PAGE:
We made it to Jabalpur by around 3:30 pm and were happy to have survived the last five miles into the city. The roads here are chaotic, and Re and I thought that several times people were actively trying to kill us. Even though Jabalpur's streets were not identified in my GPS this time either, we were less lost and found our hotel rather quickly. We decided to skip washing the bikes today and celebrate the New Year indoors in a more festive manner in one of the other ways we discussed. Later that evening, we again took our lives into our hands and walked four blocks through Jabalpur traffic to dinner.

185 miles in 8 hours. What do you call potholes that span the width of the road and are 8”-12” deep?

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Old 01-04-2012, 07:00 AM   #365
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1/2 Ride to Khajuraho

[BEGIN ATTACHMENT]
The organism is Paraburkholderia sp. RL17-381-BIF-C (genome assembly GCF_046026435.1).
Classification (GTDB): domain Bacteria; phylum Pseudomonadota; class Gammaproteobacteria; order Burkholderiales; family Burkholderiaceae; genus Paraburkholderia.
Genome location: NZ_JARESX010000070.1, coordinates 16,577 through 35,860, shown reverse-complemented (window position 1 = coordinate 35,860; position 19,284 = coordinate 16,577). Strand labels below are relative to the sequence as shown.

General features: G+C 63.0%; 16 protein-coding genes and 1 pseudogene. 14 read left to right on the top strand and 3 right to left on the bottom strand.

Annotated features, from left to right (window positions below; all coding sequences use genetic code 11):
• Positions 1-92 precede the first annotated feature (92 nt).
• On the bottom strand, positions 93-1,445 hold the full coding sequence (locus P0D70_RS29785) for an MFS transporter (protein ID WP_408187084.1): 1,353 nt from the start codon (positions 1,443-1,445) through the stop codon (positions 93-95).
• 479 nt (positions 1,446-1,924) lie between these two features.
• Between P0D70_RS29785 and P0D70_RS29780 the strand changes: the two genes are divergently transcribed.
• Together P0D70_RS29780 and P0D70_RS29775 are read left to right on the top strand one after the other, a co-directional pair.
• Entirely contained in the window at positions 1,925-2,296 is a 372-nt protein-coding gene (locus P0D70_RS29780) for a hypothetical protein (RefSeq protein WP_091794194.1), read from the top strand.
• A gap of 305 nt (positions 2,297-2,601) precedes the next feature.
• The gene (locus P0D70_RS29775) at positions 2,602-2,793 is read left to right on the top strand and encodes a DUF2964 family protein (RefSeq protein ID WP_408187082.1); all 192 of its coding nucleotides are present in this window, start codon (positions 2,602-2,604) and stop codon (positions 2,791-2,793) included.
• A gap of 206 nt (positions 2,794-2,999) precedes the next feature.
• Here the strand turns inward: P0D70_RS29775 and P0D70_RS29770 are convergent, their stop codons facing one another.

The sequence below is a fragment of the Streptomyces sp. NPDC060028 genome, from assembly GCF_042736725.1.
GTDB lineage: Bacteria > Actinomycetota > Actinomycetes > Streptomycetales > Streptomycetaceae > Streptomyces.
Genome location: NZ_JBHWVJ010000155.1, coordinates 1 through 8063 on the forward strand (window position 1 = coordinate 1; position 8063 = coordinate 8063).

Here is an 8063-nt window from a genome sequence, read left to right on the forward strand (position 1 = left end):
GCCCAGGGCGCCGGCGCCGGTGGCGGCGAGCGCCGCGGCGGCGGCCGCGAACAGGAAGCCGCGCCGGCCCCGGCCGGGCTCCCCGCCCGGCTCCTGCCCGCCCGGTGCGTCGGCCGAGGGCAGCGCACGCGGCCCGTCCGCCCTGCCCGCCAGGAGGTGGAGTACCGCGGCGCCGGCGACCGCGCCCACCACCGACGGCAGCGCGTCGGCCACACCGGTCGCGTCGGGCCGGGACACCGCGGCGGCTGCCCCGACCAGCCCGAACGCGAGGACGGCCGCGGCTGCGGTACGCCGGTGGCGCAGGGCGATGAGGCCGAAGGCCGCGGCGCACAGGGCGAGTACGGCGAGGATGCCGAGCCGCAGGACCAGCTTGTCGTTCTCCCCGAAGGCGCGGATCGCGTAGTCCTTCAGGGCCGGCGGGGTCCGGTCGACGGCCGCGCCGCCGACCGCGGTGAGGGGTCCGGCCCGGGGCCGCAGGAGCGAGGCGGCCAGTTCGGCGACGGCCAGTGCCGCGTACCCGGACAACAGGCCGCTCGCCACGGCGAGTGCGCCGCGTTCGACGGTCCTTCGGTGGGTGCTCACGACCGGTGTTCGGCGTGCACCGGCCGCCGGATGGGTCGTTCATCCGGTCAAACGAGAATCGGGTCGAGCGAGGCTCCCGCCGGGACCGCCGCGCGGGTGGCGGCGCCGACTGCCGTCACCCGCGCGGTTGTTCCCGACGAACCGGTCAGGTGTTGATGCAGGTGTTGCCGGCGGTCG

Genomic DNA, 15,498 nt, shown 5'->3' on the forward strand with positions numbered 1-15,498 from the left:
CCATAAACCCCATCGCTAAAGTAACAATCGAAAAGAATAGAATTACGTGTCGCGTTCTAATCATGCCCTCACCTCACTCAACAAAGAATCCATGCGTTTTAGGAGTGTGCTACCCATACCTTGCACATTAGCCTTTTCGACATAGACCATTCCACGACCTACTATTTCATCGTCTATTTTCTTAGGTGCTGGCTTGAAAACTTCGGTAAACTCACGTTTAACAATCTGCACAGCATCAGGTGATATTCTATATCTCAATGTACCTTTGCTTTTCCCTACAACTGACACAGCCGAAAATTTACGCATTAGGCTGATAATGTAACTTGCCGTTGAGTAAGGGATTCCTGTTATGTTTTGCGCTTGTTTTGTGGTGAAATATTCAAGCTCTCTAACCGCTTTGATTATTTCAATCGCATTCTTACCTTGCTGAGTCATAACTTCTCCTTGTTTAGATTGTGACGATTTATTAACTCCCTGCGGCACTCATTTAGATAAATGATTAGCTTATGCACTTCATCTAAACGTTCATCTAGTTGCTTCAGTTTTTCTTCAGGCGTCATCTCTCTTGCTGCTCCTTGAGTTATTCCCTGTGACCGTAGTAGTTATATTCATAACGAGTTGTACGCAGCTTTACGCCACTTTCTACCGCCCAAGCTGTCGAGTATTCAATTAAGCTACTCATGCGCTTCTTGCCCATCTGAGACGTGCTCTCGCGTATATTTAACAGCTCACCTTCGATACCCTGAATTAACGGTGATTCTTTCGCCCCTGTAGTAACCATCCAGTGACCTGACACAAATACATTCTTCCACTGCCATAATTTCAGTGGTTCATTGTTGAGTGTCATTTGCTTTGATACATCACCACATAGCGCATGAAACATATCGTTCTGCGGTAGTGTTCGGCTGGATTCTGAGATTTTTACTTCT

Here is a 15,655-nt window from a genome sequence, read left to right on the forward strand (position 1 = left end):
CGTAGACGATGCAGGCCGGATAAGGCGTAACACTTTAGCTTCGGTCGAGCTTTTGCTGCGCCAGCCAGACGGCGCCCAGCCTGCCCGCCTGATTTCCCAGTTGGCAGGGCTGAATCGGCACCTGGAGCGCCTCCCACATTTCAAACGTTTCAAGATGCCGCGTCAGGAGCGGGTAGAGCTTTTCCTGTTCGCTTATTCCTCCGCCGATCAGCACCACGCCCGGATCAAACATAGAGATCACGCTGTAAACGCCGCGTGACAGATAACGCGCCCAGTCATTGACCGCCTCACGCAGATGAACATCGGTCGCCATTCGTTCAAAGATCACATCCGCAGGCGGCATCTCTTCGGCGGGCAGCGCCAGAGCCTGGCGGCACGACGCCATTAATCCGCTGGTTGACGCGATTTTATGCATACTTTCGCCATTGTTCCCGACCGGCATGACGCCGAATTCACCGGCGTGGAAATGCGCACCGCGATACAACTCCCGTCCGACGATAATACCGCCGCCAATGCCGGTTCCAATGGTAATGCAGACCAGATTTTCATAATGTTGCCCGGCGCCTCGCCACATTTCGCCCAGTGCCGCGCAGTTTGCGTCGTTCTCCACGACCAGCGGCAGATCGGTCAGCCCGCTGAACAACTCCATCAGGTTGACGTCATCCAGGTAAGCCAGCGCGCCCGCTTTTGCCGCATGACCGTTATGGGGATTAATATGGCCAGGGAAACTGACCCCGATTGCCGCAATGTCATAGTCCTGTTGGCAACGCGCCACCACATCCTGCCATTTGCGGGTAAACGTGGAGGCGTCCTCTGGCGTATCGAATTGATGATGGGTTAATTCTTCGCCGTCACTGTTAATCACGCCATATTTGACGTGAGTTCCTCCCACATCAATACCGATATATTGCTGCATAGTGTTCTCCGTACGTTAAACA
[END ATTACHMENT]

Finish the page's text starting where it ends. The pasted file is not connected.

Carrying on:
For some reason, the alarm I set in my iPhone for 5:30 this morning did not go off. The return of iOS's previous New Year's alarm problems? Fortunately, Re woke up on her own at about 6:30 am, and sounded an alarm of her own. We rushed around and made it on the road by 7:45 am, showered, but again, without breakfast. The morning was very overcast, but at least it wasn't raining, and again, leaving early allowed us to beat the morning traffic. The six mile or so ride back to the Nh 7 was easy and uneventful, but then we found the Nh 7. The GPS said we'd be on the Nh 7 for about 3.5 miles, and what a 3.5 miles it was. The pavement here was almost unrecognizable, as it was more pothole than asphalt. Some of the potholes were at least a foot deep, and we found ourselves shifting between first and second gears as we climbed in and out of the craters. It took us more than twenty minutes to cover that 3.5 miles.